We met a couple a few years older than us from England that we hope to stay in touch with. We exchanged addresses and ate dinner together several nights. She is six and a half stone of grit and spunk; he is an artist if considerable skill. His sketching on the day we were traversing castle country led to introductions and the rest. They are truly lovely people and our having met them and possibly formed a friendship is one of the very high points of the whole trip.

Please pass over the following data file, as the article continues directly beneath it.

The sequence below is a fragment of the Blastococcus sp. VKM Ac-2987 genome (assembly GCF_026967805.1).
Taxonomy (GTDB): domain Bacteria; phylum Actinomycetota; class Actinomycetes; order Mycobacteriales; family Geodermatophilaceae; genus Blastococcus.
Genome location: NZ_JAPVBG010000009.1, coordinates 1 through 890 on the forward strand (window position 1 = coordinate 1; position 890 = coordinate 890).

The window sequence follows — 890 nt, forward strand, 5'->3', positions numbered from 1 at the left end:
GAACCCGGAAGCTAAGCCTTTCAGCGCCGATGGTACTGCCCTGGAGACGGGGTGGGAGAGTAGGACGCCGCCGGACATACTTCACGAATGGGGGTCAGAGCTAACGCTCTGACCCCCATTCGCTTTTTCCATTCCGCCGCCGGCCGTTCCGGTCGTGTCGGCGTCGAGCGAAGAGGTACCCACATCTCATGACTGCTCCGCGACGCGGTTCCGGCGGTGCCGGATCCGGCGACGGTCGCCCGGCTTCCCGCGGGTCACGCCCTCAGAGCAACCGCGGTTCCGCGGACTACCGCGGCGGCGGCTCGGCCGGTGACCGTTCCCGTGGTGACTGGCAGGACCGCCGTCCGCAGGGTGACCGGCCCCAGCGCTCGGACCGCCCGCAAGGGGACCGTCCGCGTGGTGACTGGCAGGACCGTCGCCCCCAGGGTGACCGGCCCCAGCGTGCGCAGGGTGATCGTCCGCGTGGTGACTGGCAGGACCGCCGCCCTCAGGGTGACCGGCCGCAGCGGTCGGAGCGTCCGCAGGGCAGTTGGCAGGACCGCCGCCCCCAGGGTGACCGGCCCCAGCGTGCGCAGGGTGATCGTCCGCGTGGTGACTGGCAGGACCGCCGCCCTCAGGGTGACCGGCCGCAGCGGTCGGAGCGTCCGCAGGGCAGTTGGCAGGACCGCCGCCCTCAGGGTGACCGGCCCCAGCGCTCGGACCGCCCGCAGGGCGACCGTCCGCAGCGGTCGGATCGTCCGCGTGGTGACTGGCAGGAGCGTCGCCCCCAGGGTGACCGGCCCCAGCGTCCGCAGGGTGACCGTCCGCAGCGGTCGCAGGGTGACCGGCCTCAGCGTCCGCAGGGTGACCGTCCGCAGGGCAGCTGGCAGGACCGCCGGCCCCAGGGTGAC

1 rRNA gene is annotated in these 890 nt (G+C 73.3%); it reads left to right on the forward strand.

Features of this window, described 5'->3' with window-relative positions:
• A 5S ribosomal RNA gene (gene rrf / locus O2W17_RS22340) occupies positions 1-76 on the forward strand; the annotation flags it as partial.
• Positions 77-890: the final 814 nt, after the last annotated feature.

The low point, in regard to becoming acquainted with our fellow passengers, has to be The Aussie. If I believed that he adequately represented the people of Australia, I would kiss off the whole damned continent and let the Chinese have it some day in the future. My first meeting came when we were unfortunate enough to sit down at the same table for dinner one night. The gist of his lecture that night, delivered in a booming voice (yeah, me calling someone else booming, I know) was that anyone that did not understand all the nuances of two versions of cricket were poor, benighted fools; football(soccer) was a boring, sissy game and anyone and anything not Australian was somehow lacking. I figured that he had had a snoot-full and was just an obnoxious tippler. Unfortunately, I was wrong on that score.